# Learn / ART0x1 Instructions.

## Introduction

ART0x1 allows users to assemble designs made out of ASCII characters in each of two arrays. Each array is 105 columns by 50 rows. To create the final artwork, the arrays are overlaid over one another, with any overlapping characters creating new ASCII-based glyphs.

To get started, users need to initialise both arrays with desired characters and give the artwork a title, before using any number and combination of Sub Programs to either draw lines, rectangles, triangles and ellipses onto individual arrays, or mirror the top left quadrants of both arrays to the others.

A total of 12 instruction strings consisting of space-delimited key-value pairs, may be defined by the user to initialise the arrays and assemble designs via Sub Programs.

The structure and diagrams in this document are heavily inspired by the original ART1 instructions by Richard Williams.

## Initialising Arrays

Arrays need to be initialised before Sub Programs can be used. This is achieved by specifying an ASCII character and a number for each array, as well as giving the artwork a title. The ASCII characters will then be printed every "number" of columns for each array. See the example above.

Key breakdown:

key | label | type | description |
---|---|---|---|

sym1 | Symbol 1 | Text | ASCII symbol for Array 1 |

nCol | N Columns | Number | In every nth Column |

sym2 | Symbol 2 | Text | ASCII symbol for Array 2 |

mCol | M Columns | Number | In every mth Column |

title | Title | Text | Artwork title (60 chars max) |

## Sub Programs

Instruction strings for Sub Programs start with one of the following numbers to specify which SubProgram will be used. Then, the same set of key value pairs are used in different geometric algorithms. How these work is described in detail below.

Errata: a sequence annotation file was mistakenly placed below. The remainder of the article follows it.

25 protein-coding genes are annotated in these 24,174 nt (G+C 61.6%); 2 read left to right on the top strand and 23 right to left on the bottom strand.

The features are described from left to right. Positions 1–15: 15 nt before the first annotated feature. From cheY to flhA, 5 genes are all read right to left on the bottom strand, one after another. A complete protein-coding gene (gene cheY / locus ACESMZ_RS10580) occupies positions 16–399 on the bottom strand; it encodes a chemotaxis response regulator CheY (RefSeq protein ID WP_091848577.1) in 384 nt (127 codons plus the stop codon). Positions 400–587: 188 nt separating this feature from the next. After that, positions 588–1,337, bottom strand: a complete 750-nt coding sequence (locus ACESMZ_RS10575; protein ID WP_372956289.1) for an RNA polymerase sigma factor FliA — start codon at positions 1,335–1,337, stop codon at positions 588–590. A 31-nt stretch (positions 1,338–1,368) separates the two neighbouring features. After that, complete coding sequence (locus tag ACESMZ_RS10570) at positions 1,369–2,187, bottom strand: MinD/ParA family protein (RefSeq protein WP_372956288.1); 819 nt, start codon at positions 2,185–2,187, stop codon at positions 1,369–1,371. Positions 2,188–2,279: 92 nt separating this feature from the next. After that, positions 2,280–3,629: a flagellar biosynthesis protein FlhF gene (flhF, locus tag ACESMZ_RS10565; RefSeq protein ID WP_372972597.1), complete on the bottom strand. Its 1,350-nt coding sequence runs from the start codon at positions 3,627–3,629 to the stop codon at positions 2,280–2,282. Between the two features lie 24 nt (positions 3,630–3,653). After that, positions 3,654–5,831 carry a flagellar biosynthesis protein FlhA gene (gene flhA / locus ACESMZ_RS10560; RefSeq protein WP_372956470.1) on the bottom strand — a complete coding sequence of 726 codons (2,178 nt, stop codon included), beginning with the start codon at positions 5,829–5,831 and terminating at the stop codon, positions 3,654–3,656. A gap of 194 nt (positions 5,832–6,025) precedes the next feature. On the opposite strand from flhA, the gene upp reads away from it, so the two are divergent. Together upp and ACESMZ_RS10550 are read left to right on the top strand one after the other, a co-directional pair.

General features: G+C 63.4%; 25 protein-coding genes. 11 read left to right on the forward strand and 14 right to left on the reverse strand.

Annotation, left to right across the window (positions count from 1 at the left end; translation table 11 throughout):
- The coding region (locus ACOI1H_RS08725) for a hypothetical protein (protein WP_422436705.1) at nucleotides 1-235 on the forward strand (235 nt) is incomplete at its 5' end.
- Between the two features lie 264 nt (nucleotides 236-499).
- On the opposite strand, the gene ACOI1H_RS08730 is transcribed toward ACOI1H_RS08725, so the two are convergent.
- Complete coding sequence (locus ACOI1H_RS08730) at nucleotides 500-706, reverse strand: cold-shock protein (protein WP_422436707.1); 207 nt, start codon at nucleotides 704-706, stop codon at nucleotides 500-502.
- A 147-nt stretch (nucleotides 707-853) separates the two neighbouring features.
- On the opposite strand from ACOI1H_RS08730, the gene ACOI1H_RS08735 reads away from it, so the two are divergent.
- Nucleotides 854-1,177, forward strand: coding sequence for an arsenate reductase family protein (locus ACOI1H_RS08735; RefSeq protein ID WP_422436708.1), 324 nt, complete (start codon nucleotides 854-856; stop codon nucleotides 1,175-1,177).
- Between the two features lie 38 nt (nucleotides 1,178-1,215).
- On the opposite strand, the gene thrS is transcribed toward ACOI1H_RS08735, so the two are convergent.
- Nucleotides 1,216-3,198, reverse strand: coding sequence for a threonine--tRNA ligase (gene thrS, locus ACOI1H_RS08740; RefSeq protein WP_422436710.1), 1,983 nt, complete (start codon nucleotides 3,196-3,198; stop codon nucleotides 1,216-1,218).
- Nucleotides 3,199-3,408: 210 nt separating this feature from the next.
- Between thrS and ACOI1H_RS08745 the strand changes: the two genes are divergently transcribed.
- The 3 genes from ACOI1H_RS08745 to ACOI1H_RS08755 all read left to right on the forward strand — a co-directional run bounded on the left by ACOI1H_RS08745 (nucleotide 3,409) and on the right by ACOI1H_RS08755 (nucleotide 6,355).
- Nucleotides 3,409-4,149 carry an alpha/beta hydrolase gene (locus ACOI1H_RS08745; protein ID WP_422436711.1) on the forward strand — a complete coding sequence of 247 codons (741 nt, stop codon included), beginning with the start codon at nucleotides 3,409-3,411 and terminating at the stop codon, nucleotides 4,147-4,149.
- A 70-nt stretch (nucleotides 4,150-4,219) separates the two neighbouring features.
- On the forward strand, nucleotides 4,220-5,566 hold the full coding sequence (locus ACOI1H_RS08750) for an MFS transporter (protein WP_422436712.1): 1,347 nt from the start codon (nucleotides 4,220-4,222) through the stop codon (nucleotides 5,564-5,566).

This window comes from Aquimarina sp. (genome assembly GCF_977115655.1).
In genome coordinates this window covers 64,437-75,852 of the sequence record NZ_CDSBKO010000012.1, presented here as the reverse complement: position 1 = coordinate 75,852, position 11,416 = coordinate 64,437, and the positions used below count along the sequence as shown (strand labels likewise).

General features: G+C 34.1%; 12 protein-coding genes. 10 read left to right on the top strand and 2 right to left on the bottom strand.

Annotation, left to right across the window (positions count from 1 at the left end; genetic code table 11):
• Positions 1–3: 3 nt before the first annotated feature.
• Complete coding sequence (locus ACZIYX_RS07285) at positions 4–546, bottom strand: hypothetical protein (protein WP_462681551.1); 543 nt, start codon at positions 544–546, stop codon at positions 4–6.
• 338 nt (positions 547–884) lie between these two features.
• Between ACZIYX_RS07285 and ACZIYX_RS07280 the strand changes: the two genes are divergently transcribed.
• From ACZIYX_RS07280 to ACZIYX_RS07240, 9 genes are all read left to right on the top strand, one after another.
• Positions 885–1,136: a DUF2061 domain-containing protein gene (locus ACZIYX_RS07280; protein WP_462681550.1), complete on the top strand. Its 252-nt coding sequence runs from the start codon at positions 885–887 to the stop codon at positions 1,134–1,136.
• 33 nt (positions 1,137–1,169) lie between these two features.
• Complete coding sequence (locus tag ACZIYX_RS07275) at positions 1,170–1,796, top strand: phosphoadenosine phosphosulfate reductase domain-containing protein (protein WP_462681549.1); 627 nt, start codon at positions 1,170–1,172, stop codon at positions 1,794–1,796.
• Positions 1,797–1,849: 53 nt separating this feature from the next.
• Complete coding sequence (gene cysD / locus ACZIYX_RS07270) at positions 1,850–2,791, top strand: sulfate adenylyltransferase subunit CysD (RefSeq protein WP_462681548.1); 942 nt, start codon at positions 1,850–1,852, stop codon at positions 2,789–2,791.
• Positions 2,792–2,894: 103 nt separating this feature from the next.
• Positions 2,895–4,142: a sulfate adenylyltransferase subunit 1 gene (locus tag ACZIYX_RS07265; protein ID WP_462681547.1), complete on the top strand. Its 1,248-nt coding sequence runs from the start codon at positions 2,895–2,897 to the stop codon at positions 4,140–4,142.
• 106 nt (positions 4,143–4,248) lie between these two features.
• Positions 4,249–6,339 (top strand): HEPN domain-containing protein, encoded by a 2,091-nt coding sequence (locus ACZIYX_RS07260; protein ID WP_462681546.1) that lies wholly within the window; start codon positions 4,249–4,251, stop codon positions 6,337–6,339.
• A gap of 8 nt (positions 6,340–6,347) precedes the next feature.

— 0 for Line

— 1 for Solid Rectangle

— 2 for Open Rectangle

— 3 for Triangle

— 4 for Ellipse

— 5 for Quadrant

### 0: Line

A horizontal, vertical and diagonal Line can be drawn by specifying a starting row and column for the line, along with the number of rows and columns the line should span.

A horizontal line spans 1 row and any number of columns, a vertical line spans 1 column and any number of rows, and a diagonal line spans multiple (positive or negative) columns and rows.

Key breakdown:

key | label | type | description |
---|---|---|---|

0 | Sub Program | Number | 0 for Line |

sym | Symbol | Text | ASCII Symbol for Line |

arr | Array | Number | Array to draw Line on |

row | Starting Row | Number | Row at which Line starts |

col | Starting Column | Number | Column at which Line starts |

nR | Number of Rows | Number | Number of Rows in Line (+ is downward, — is upward) |

nC | Number of Columns | Number | Number of Columns in Line (+ is right, — is left) |

### 1: Solid Rectangle

A Solid Rectangle can be drawn by specifying a starting row and column for the recangle, along with the number of rows and columns the rectangle should span.

Key breakdown:

key | label | type | description |
---|---|---|---|

1 | Sub Program | Number | 1 for Solid Rectangle |

sym | Symbol | Text | ASCII Symbol for Rectangle |

arr | Array | Number | Array to draw Rectangle on |